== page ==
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The nights are getting cooler – Northern Child TransAt Blog

Fri 15th May Northern Child  Position

Dear wives and hearties,

If you think calm seas and light winds are champagne cruising, you are very much mistaken.

The last night had varying wind intensities involving putting in a reef (reducing the sail area) by the first watch and shaking it out by the following watch. After a glorious sunrise at the 6 am watch change, the humming of the electric bilge pump made itself quite frequent, and this is how the day really started.

Indeed, the bilge which had been made spotless the day before was quite full with salty water, which obviously meant that water from the outside had crept into what is our home, vehicle, supermarket, power plant and water source, also known as Northern Child. In order to track back where the water was coming from, my fellow companion and I pumped out the whole boat as it never had been before during the trip (quick reminder, the 4 first days have been very wet). All floorboards got lifted, and nooks crannies inspected, every through-hull-fitting controlled, but the mystery remained… So I decided to monitor the yacht’s guts on an hourly basis and carry out other jobs in the meantime, as this is simply what you do in fair weather.

While half of the crew was on duty keeping watch, the other half shared the deck having more relaxing activities such as reading, chatting or sunbathing on the cockpit’s teak deck which we clean every day buy tossing buckets of sea water and scrubbing the drains. I joined the crowd a bit later and proceeded to show a few seamanship exercises by leathering a guy (really long rope used with the spinnaker pole) and splicing the end of another guy. The reason why we take every opportunity to get jobs done is because we are basically land creatures and only tolerated at sea. Therefore we must absolutely be on the top of our game in what finally is a hostile environment, and bear in mind that failing to prepare is preparing to fail. Cheesy but so true!

We are expecting in the next couple of days to enter an area where the wind will be coming from behind the boat and on this point of sail the two guys will be very important. As we do not know what could happen next, we might as well get as much done on the job list as we can, while we can.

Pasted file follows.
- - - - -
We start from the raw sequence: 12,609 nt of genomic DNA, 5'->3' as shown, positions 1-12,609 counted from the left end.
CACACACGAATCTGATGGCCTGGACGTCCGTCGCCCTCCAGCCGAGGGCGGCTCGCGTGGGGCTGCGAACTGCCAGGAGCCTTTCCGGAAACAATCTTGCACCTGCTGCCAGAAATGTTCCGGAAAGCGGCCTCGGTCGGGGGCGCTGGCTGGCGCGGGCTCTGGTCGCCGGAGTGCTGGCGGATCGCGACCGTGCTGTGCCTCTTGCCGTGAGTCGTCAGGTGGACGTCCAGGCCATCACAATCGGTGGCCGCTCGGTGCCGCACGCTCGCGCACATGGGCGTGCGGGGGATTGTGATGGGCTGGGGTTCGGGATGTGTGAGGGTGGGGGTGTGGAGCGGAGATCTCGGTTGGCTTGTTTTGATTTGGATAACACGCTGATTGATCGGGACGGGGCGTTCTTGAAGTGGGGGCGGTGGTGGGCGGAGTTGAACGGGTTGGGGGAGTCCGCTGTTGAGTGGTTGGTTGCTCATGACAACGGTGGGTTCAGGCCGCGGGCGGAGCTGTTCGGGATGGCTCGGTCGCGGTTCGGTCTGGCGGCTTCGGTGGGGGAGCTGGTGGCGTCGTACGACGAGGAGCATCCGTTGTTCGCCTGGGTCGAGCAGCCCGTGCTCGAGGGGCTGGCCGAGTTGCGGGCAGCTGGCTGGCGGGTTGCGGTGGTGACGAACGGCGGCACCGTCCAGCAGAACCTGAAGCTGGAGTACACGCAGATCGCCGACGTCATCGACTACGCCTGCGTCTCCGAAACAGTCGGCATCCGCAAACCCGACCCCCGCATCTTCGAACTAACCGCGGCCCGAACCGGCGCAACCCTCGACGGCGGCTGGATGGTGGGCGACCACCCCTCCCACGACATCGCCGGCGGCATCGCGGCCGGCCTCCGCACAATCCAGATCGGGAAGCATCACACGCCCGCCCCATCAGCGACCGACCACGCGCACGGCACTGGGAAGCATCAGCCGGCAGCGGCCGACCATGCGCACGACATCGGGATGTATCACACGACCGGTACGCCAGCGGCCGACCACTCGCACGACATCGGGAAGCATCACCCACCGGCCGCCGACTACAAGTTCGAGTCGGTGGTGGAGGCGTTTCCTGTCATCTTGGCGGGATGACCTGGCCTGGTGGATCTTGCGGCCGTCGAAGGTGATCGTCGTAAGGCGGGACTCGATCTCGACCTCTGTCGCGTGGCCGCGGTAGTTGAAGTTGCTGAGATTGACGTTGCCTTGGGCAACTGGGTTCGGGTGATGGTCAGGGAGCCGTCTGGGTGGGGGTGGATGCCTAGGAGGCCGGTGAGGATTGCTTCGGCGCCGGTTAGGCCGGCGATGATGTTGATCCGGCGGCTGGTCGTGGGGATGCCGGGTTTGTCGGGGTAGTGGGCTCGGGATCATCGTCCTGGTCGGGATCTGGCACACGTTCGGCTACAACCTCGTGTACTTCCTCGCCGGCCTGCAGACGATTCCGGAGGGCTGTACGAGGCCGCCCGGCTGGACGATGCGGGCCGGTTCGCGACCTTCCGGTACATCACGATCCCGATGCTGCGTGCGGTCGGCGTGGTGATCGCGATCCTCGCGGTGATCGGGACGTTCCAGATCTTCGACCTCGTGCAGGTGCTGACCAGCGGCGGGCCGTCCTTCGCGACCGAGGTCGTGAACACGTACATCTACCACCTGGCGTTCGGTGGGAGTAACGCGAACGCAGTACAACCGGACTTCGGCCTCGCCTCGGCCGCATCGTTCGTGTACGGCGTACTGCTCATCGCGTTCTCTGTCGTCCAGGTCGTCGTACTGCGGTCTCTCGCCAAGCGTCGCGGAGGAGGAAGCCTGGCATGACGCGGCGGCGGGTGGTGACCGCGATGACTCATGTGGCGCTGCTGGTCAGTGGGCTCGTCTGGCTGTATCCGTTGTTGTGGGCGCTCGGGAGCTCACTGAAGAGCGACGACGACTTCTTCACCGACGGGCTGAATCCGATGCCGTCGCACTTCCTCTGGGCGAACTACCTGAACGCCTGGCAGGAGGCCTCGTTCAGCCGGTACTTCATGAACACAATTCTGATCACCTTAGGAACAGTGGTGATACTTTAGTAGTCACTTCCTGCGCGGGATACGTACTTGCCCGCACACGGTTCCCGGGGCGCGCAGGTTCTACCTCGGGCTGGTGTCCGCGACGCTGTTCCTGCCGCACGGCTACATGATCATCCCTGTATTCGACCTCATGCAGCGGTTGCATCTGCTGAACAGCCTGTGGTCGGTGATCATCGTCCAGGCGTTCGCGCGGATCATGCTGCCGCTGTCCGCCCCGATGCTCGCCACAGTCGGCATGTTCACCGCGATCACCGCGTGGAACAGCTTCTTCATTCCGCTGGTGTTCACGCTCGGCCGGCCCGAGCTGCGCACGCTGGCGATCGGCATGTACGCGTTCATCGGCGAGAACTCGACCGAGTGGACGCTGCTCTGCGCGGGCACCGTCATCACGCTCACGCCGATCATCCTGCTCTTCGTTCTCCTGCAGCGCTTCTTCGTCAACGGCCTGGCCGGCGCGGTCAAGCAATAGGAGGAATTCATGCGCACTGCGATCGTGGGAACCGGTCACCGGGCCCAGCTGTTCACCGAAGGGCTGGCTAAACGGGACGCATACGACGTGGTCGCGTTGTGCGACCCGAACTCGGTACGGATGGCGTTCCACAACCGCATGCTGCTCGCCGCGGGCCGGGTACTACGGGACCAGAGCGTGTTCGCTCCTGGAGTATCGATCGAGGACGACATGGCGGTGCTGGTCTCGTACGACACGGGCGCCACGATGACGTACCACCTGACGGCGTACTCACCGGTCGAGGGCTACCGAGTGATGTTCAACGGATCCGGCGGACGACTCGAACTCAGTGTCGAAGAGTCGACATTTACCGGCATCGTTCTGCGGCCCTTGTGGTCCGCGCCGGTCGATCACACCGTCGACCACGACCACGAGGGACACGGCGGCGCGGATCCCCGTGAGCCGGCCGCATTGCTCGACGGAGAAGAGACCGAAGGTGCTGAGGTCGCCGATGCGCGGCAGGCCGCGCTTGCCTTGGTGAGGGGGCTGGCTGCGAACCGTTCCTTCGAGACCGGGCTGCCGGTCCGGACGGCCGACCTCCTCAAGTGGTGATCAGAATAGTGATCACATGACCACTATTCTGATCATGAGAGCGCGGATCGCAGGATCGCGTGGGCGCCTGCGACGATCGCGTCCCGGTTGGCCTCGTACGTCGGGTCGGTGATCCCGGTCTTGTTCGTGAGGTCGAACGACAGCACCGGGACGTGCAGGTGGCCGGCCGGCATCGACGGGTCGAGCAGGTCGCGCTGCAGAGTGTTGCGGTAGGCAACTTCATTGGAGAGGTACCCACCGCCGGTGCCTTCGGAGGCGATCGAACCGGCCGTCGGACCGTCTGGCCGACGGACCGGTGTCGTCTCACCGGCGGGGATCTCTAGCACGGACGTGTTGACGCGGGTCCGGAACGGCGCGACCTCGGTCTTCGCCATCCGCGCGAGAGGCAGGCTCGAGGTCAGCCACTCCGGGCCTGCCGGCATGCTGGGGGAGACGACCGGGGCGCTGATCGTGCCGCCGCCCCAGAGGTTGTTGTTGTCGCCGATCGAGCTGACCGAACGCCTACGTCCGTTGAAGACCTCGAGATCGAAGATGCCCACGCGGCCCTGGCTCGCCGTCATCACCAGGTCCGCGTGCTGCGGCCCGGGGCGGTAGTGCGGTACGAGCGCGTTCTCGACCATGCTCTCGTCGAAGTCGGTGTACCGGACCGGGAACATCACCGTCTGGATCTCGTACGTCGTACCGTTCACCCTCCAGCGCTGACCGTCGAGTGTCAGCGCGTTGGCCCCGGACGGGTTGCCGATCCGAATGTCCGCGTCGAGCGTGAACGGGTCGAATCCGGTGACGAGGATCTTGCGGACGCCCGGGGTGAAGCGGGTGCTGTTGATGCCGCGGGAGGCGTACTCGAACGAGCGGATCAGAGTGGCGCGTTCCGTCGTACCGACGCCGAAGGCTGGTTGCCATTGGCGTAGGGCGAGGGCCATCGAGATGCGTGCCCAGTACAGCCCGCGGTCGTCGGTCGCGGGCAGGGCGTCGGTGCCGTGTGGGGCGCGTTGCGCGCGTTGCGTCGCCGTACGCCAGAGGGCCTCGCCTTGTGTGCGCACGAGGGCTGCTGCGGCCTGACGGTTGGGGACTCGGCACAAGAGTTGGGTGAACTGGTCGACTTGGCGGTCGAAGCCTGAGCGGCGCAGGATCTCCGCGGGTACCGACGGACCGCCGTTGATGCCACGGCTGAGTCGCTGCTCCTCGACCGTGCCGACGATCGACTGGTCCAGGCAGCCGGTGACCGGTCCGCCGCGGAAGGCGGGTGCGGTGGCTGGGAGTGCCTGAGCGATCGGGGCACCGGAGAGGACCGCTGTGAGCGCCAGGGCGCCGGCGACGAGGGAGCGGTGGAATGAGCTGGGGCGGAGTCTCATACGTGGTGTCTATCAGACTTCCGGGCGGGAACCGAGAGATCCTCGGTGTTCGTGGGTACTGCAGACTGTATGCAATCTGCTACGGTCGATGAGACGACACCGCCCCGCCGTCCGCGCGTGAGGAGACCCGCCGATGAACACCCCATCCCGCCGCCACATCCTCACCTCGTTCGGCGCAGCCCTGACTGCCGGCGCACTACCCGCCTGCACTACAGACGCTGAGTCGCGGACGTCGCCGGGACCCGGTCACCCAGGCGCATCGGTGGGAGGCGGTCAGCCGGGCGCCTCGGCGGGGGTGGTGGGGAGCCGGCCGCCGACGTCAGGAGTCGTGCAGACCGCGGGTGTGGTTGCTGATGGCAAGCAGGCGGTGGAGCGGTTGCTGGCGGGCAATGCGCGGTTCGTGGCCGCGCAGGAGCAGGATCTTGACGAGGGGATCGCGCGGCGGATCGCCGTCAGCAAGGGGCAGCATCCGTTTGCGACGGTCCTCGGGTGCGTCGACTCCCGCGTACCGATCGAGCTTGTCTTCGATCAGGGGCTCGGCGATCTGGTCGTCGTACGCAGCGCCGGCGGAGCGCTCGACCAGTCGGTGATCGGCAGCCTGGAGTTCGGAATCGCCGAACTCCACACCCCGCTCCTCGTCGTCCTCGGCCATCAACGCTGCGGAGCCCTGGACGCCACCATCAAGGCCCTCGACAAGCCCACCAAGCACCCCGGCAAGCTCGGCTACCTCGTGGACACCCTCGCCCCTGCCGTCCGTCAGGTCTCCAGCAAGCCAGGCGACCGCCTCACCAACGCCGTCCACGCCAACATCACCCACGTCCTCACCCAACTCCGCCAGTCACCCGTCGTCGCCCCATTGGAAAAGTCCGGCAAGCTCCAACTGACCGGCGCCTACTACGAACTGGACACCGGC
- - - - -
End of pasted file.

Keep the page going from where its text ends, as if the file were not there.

As the bilge mystery remained unsolved for now, Northern Child contacted our UK shore based team at Performance Yacht Charter to work out together where this leak could have come from. The situation has been in total control since the very beginning, but it was just annoying taking time to figure out where the water was coming from. The prompt answer directed us to the water maker, which high pressure pump had a dripping pipe. Once this “call a friend” joker had been granted, the issue got fixed within minutes. There are no such things as problems, there are only solutions!

By the end of the afternoon, EH01 was spotted by the watch keeper. It is fantastic to be in such a big ocean and to meet every now and then. Visual contact was made but unfortunately still no radio contact. Tomorrow at noon UTC (universal time, time at which the convoy’s skipper exchange info via email or sat phone) we will know more about their intentions, as they tacked and go closer to us and finally bore away (turning away from the wind). It seems like they are liking more our routing to their own initial plan… We are trucking down between a high pressure and a low pressure, squeezing between both weather systems and heading straight for the waypoint set on the Azores. Lord Nelson once said: “nevermind the maneuvers, just go strait at them!” This is what we are doing and so far we are doing it pretty well.

Eventually, instead of enjoying traffic jams and food to go, we got treated with an amazing sunset, a cigar and a delicious meal cooked by our all-time favourite Kiwi on board who, once again, made the magic happen by making an amazing zucchini and bacon pasta with cream sauce appear in our plates.

The nights are definitely getting fresher and we need to put on more layers on for the night watch. We even start sleeping in our sleeping bags, which tells you the contrast we are getting in terms of temperatures…

As I am typing this blog entry, It is 2000 on the boat (we still are on the Antigua time) and the first night watch has an hour left to go. Then the next lads get up for 3 hours and so forth until the morning sun. I will myself remain out of the watch system as I am jumping in upon request or just when I feel like a team needs guidance.

Tomorrow might just be as busy as today was, and hopefully we will all enjoy it as much as we did today. It is just perfect out here…

And so what did you say you did today?

Remember: one life, make sure you live it!

Cedric
Skipper of Northern Child – Swan 51

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